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Obese Teens Can Have Heart Damage Without Showing Signs
Small, early study found changes in cardiac structure, function
MONDAY, May 21 (HealthDay News) -- Heart damage can be present in obese teens who don't have any symptoms of heart disease, a small, preliminary study found.
Obesity is a risk factor for heart disease, and previous research has shown that obese adults have damage to their hearts.
In the new study, researchers examined the heart structure and function of 97 adolescents -- 32 lean, 33 overweight and 32 obese -- with no symptoms of heart disease.
The results showed that the obese adolescents had damaged hearts with thicker walls and impaired heart function.
The study is scheduled for presentation today at the Heart Failure Congress in Belgrade, Serbia, an annual meeting of the Heart Failure Association of the European Society of Cardiology.
"Education on healthy food and exercise is needed in schools to prevent obesity and early cardiovascular disease in adolescents," lead author Gani Bajraktari, professor of internal medicine and cardiology at the University of Pristina in Kosovo, said in an association news release. "This is an important step in preventing obesity and cardiovascular disease in adults."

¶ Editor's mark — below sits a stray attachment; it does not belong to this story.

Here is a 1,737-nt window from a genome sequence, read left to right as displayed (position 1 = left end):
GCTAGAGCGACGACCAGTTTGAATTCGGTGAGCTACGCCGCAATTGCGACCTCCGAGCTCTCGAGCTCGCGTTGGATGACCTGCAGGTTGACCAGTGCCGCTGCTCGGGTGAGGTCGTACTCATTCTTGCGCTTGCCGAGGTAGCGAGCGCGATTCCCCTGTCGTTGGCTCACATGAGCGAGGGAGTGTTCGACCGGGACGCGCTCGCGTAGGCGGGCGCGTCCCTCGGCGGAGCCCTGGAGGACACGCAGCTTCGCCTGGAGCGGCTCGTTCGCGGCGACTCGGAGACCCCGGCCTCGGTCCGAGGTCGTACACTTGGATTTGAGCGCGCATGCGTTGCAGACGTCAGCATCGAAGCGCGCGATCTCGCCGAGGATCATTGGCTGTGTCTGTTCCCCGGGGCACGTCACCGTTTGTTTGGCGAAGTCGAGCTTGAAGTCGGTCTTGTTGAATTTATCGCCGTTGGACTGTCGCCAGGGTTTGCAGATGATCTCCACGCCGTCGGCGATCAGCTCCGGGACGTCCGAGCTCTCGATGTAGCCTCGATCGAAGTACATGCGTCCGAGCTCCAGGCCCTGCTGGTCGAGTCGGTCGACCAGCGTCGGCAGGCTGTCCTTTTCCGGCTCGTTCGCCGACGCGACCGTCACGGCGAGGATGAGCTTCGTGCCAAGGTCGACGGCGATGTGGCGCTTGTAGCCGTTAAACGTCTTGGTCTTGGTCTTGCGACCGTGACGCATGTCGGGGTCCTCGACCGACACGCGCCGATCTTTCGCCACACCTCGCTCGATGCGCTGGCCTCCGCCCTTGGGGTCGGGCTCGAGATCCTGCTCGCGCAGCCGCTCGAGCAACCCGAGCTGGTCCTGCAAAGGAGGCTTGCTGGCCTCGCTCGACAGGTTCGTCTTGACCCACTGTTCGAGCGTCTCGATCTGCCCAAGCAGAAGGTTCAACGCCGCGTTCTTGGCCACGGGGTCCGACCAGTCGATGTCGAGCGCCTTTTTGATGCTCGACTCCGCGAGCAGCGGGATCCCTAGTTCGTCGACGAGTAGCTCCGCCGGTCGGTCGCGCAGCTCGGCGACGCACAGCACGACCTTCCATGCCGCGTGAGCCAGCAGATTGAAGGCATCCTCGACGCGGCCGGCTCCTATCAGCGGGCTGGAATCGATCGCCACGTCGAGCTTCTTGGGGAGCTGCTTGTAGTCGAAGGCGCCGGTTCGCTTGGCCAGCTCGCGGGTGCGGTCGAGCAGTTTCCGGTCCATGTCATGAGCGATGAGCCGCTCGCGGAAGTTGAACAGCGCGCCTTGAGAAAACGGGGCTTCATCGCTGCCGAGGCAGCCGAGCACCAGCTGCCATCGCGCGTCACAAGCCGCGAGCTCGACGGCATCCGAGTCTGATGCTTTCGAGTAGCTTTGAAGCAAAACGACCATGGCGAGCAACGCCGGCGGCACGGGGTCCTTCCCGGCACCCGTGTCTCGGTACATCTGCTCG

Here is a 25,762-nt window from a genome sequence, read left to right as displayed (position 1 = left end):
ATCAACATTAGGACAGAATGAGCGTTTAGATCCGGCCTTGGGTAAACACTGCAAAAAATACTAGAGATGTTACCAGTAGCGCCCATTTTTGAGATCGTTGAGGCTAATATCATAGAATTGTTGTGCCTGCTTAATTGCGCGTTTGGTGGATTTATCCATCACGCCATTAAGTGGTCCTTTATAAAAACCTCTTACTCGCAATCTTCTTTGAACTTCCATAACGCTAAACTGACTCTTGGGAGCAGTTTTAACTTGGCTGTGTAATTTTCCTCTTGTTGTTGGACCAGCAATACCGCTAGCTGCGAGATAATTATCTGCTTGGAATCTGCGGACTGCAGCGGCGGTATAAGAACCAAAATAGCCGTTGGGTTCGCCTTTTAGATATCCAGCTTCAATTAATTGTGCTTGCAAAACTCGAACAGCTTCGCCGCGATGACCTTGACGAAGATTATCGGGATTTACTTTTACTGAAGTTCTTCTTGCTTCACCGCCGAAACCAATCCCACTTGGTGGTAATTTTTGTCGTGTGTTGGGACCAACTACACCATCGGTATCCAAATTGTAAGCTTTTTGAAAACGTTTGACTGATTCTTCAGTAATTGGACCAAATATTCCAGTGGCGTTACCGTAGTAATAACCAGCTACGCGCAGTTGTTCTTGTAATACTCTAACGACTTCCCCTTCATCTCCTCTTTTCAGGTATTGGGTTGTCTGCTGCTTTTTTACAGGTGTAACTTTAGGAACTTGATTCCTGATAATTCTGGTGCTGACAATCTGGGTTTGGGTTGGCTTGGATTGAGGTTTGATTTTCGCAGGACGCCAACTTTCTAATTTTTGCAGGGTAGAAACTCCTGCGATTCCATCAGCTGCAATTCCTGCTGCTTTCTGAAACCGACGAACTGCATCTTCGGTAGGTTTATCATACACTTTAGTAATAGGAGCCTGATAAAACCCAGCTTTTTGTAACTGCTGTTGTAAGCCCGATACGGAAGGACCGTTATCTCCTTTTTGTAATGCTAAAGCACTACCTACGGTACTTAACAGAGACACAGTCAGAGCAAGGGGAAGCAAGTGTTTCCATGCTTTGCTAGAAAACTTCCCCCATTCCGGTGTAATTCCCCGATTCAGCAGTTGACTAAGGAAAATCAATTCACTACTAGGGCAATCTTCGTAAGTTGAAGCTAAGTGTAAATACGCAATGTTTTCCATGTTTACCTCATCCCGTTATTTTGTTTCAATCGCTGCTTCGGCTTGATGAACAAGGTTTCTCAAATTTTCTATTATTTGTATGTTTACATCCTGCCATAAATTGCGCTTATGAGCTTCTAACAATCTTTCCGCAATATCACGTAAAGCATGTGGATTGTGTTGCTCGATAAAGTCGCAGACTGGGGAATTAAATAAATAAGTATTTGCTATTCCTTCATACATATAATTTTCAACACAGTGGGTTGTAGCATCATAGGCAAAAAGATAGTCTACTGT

Further studies are needed to determine if heart damage in obese adolescents can be reversed if they lose weight, the researchers said.
Because this study was presented at a medical meeting, the data and conclusions should be viewed as preliminary until published in a peer-reviewed journal.
The American Academy of Pediatrics has more about obesity's impact on teen health.
Source: SOURCE: Heart Failure Association of the European Society of Cardiology, news release, May 17, 2012
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